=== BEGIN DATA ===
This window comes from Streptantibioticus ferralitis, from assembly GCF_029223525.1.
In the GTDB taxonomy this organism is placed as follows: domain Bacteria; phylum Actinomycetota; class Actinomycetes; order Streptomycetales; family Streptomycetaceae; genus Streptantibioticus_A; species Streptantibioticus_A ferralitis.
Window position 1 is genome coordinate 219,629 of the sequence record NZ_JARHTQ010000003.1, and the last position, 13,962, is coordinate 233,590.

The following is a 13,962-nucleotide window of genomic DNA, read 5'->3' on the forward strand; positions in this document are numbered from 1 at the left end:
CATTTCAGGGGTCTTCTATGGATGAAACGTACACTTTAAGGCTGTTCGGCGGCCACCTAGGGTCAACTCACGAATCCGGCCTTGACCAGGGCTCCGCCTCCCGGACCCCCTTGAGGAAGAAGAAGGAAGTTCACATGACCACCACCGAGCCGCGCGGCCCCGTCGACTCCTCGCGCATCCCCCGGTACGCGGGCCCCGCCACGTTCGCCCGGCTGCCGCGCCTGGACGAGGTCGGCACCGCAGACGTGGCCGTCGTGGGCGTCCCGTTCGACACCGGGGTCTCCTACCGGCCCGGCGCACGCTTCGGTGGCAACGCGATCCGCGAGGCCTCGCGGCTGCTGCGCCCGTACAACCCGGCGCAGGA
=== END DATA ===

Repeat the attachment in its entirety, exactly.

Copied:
This window comes from Streptantibioticus ferralitis, from assembly GCF_029223525.1.
In the GTDB taxonomy this organism is placed as follows: domain Bacteria; phylum Actinomycetota; class Actinomycetes; order Streptomycetales; family Streptomycetaceae; genus Streptantibioticus_A; species Streptantibioticus_A ferralitis.
Window position 1 is genome coordinate 219,629 of the sequence record NZ_JARHTQ010000003.1, and the last position, 13,962, is coordinate 233,590.

The following is a 13,962-nucleotide window of genomic DNA, read 5'->3' on the forward strand; positions in this document are numbered from 1 at the left end:
CATTTCAGGGGTCTTCTATGGATGAAACGTACACTTTAAGGCTGTTCGGCGGCCACCTAGGGTCAACTCACGAATCCGGCCTTGACCAGGGCTCCGCCTCCCGGACCCCCTTGAGGAAGAAGAAGGAAGTTCACATGACCACCACCGAGCCGCGCGGCCCCGTCGACTCCTCGCGCATCCCCCGGTACGCGGGCCCCGCCACGTTCGCCCGGCTGCCGCGCCTGGACGAGGTCGGCACCGCAGACGTGGCCGTCGTGGGCGTCCCGTTCGACACCGGGGTCTCCTACCGGCCCGGCGCACGCTTCGGTGGCAACGCGATCCGCGAGGCCTCGCGGCTGCTGCGCCCGTACAACCCGGCGCAGGA